Making cancer treatments affordable today won’t hurt tomorrow’s innovation
Congress is about to debate legislation—the Lower Drug Costs Now Act (H.R.3)—that would give Medicare the power to negotiate for lower drug prices. The bill focuses on lowering prices of drugs that treat a wide range of diseases including asthma, arthritis, and diabetes. But less well appreciated is the power of the proposal applied to cancer drugs. The prices of cancer drugs are now exceptionally high, harming patients and payers.
The Congressional Budget Office estimates the legislation will save patients about $150 billion overall over 10 years by capping their out-of-pocket drug costs, while saving taxpayers about $450 billion over 10 years by lowering overall prices and slowing future price increases of drugs. These savings can be used to improve Medicare benefits, reduce premiums, or expand insurance coverage for seniors or others.
The drug industry is already arguing that the bill will end innovation and stop the development of needed cures, particularly in the cancer arena. That is wrong. We can have both innovative treatments and affordable prices.
The current financing of cancer treatment is unsustainable
According a report released by the National Academy of Medicine, Medicare pays for three-quarters of drug-based cancer treatment for seniors, and many cancer drugs have prices that are rising far faster than the cost of drugs and medical care in general. What this means in practice is that when spending on cancer drugs goes up, there is less money for other publicly funded medical services and societal needs.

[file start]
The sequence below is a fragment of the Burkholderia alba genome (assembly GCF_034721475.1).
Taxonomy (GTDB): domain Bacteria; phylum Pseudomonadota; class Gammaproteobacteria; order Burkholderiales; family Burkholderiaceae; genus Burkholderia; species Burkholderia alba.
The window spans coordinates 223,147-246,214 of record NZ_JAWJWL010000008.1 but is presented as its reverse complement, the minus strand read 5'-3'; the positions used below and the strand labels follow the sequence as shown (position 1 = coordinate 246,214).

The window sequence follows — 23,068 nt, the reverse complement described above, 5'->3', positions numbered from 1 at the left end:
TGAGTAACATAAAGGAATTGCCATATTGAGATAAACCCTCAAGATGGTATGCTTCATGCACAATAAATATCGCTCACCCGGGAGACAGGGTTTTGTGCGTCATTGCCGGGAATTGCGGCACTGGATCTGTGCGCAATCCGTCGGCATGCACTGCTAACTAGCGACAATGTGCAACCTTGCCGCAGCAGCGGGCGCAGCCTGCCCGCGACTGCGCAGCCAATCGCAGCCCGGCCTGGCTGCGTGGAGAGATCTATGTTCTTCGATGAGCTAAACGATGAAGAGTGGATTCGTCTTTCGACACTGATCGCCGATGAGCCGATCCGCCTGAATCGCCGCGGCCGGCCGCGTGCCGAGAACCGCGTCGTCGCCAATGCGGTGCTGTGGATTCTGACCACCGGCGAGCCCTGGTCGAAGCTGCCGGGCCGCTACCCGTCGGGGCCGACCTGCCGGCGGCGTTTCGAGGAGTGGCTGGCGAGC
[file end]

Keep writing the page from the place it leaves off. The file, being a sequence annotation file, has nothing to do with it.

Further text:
The remainder of spending on cancer drugs is borne by patients and by commercial health plans, funded by the contributions of employers and the wages of insured employees. As costs have mounted, these plans have looked for ways to manage their spending on cancer drugs, imposing restrictions on coverage and pushing more costs onto patients. Insurance would then fail to do its job of providing access to needed care and financial protection to patients when facing dread disease.
But aren’t the benefits worth the costs? Alas, no. While some recent FDA-approved new therapies embody treatment approaches that offer important new clinical benefits, many offer few, if any, benefits. Moreover, costs associated with cancer drug treatment can and do add up quickly, with multiple infusions required each year, additional visits, hospital stays, imaging, tests, and treatments with other expensive drugs.
What accounts for extraordinarily high cancer drug prices?
Pharmaceutical companies commonly cite the high-risk, high-cost enterprise of drug innovation and significant gains to mortality and reductions in morbidity to justify high cancer drug prices.
However, the evidence does not support these claims. To be sure, drug development is risky, costly, and takes time. However, publicly reported accounting data analyzed by researchers from the West Health Policy Center and Johns Hopkins Bloomberg School of Public Health shows that returns on assets for pharmaceutical companies exceed those of the most profitable industries by several percentage points. For many cancer drugs, prices also continue to increase after launch without demonstrated increases in benefit.